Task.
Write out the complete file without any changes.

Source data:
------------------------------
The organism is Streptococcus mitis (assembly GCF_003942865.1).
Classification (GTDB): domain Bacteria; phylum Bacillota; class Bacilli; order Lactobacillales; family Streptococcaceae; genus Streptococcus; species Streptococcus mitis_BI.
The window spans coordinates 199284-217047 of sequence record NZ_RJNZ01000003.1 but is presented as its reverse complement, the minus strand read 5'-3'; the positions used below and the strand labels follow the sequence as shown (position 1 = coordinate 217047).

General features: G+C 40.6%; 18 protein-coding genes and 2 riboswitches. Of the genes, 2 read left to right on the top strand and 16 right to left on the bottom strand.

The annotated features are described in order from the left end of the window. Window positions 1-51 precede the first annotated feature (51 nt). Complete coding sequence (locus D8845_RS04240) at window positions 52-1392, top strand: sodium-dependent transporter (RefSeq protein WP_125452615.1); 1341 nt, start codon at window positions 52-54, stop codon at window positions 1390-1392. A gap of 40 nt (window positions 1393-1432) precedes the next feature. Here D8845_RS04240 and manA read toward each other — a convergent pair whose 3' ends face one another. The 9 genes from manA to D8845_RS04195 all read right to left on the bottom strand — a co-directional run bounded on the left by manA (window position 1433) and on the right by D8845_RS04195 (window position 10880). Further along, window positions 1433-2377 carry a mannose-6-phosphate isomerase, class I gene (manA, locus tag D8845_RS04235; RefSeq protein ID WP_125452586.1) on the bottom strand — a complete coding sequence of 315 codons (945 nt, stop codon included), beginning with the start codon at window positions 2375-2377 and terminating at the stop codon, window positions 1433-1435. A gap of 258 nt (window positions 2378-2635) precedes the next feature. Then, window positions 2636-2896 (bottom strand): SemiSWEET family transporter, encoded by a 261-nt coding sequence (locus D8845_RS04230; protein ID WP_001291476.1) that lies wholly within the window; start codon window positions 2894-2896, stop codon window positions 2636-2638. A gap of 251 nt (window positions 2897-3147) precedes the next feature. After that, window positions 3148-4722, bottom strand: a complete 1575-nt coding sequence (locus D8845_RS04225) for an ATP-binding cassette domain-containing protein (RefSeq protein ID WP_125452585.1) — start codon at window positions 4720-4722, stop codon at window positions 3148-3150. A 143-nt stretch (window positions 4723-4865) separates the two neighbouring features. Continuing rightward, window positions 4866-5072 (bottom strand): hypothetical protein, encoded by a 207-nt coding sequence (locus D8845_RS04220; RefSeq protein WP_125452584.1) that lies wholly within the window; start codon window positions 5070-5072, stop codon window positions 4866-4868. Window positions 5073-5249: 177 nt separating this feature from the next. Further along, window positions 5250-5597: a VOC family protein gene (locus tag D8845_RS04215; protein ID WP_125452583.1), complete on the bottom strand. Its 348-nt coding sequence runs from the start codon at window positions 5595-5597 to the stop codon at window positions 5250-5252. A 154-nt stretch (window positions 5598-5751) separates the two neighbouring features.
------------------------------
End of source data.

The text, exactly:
The organism is Streptococcus mitis (assembly GCF_003942865.1).
Classification (GTDB): domain Bacteria; phylum Bacillota; class Bacilli; order Lactobacillales; family Streptococcaceae; genus Streptococcus; species Streptococcus mitis_BI.
The window spans coordinates 199284-217047 of sequence record NZ_RJNZ01000003.1 but is presented as its reverse complement, the minus strand read 5'-3'; the positions used below and the strand labels follow the sequence as shown (position 1 = coordinate 217047).

General features: G+C 40.6%; 18 protein-coding genes and 2 riboswitches. Of the genes, 2 read left to right on the top strand and 16 right to left on the bottom strand.

The annotated features are described in order from the left end of the window. Window positions 1-51 precede the first annotated feature (51 nt). Complete coding sequence (locus D8845_RS04240) at window positions 52-1392, top strand: sodium-dependent transporter (RefSeq protein WP_125452615.1); 1341 nt, start codon at window positions 52-54, stop codon at window positions 1390-1392. A gap of 40 nt (window positions 1393-1432) precedes the next feature. Here D8845_RS04240 and manA read toward each other — a convergent pair whose 3' ends face one another. The 9 genes from manA to D8845_RS04195 all read right to left on the bottom strand — a co-directional run bounded on the left by manA (window position 1433) and on the right by D8845_RS04195 (window position 10880). Further along, window positions 1433-2377 carry a mannose-6-phosphate isomerase, class I gene (manA, locus tag D8845_RS04235; RefSeq protein ID WP_125452586.1) on the bottom strand — a complete coding sequence of 315 codons (945 nt, stop codon included), beginning with the start codon at window positions 2375-2377 and terminating at the stop codon, window positions 1433-1435. A gap of 258 nt (window positions 2378-2635) precedes the next feature. Then, window positions 2636-2896 (bottom strand): SemiSWEET family transporter, encoded by a 261-nt coding sequence (locus D8845_RS04230; protein ID WP_001291476.1) that lies wholly within the window; start codon window positions 2894-2896, stop codon window positions 2636-2638. A gap of 251 nt (window positions 2897-3147) precedes the next feature. After that, window positions 3148-4722, bottom strand: a complete 1575-nt coding sequence (locus D8845_RS04225) for an ATP-binding cassette domain-containing protein (RefSeq protein ID WP_125452585.1) — start codon at window positions 4720-4722, stop codon at window positions 3148-3150. A 143-nt stretch (window positions 4723-4865) separates the two neighbouring features. Continuing rightward, window positions 4866-5072 (bottom strand): hypothetical protein, encoded by a 207-nt coding sequence (locus D8845_RS04220; RefSeq protein WP_125452584.1) that lies wholly within the window; start codon window positions 5070-5072, stop codon window positions 4866-4868. Window positions 5073-5249: 177 nt separating this feature from the next. Further along, window positions 5250-5597: a VOC family protein gene (locus tag D8845_RS04215; protein ID WP_125452583.1), complete on the bottom strand. Its 348-nt coding sequence runs from the start codon at window positions 5595-5597 to the stop codon at window positions 5250-5252. A 154-nt stretch (window positions 5598-5751) separates the two neighbouring features.